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New asthma guidelines emphasize control, regular monitoring

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ABSTRACTUpdated asthma care guidelines have recently been released. This review will focus on several elements in the third Expert Panel Report (EPR3) guidelines that reflect substantial differences from recommendations of the second EPR (EPR2) guidelines, issued in 1997 and updated in 2002. A major difference is the emphasis on asthma control. Asthma control can be assessed serially by the use of validated instruments. The goal of asthma therapy is to achieve asthma control by reducing current impairment and future risk. Recommendations for asthma pharmacotherapy have also been revised since the release of the updated EPR2 guidelines. The revisions in asthma management proposed in these guidelines offer the potential for improved asthma care outcomes in the United States.

KEY POINTS

  • The EPR3 recommends that management decisions be based initially on asthma severity, and subsequently on asthma control as assessed serially by validated tests.
  • Omalizumab, a monoclonal antibody against immunoglobulin E, is the only adjunctive therapy to demonstrate efficacy when added to high-dose inhaled corticosteroids plus long-acting beta agonists in patients with severe, persistent, allergic asthma.
  • The EPR3 guidelines recommend consideration of allergen immunotherapy for patients with mild or moderate persistent allergic asthma.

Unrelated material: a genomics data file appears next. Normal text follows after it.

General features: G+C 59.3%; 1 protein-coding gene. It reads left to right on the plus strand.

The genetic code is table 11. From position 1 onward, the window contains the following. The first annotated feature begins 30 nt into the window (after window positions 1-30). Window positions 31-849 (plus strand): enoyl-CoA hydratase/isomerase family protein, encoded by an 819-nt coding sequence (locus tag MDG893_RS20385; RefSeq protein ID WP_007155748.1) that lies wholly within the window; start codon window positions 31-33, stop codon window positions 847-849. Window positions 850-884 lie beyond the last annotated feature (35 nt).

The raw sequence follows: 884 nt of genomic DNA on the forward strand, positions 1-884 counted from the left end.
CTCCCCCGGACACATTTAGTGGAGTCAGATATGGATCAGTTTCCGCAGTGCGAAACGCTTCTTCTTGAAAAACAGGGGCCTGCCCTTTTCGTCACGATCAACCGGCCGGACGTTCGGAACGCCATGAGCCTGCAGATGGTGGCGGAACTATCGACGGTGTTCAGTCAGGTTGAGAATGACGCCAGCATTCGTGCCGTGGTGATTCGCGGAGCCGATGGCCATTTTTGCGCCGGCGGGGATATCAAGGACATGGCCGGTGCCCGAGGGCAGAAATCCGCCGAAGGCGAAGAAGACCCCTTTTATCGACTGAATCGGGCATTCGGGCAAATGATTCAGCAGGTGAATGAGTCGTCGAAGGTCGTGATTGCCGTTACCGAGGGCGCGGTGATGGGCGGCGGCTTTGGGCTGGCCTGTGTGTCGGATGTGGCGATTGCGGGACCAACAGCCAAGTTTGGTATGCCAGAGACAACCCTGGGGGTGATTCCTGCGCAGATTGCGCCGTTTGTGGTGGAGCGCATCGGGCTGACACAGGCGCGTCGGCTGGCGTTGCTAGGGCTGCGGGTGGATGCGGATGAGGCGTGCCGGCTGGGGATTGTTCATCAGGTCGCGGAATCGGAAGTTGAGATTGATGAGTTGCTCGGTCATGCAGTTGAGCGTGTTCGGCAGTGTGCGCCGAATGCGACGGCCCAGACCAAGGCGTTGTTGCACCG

References

This review focuses on several elements in the National Asthma Education and Prevention Program’s new guidelines, the third Expert Panel Report (EPR3),1 that differ substantially from those in EPR2,2 issued in 1997 and updated in 2002.3 These differences in approach to the management of asthma described in EPR3 offer a clear potential for reducing the gap between optimal asthma care outcomes as described in guidelines and normative asthma care outcomes in the “real world.”

GREATER EMPHASIS ON CONTROL

The EPR2 guidelines2 recommended that asthma management be carried out in an algorithmic manner. Patients were classified into four severity categories: mild intermittent, mild persistent, moderate persistent, and severe persistent asthma, based on assessment of the level of symptoms (day/night), reliance on “reliever” medication, and lung function at the time of presentation. Pharmacologic management was then assigned according to each respective categorization in an evidence-based fashion.

In an ideal world, this would result in patients with asthma receiving appropriate pharmacotherapeutic agents associated with favorable asthma care outcomes, which were also advantageous from both cost- and risk-benefit standpoints. In the real world, however, this paradigm was flawed, as it relied on accurate categorization of patients in order for pharmacotherapy to be prescribed appropriately. Both providers and patients are prone to underestimate asthma severity,4,5 and for this reason many patients managed on the basis of this paradigm were undertreated.

A new paradigm, based on the assessment of asthma control, has been encouraged in the EPR3 guidelines.1

Severity and control are not synonymous

More than a decade ago, Cockroft and Swystun6 pointed out that asthma control (or lack thereof) is often used inappropriately to define asthma severity: ie, well-controlled asthma is seen as synonymous with mild asthma, and poorly controlled asthma with severe asthma.

Asthma severity can be defined as the intrinsic intensity of the disease process, while asthma control is the degree to which the manifestations of asthma are minimized. Asthma severity is clearly a determinant of asthma control, but its impact is affected by a variety of factors, including but not limited to: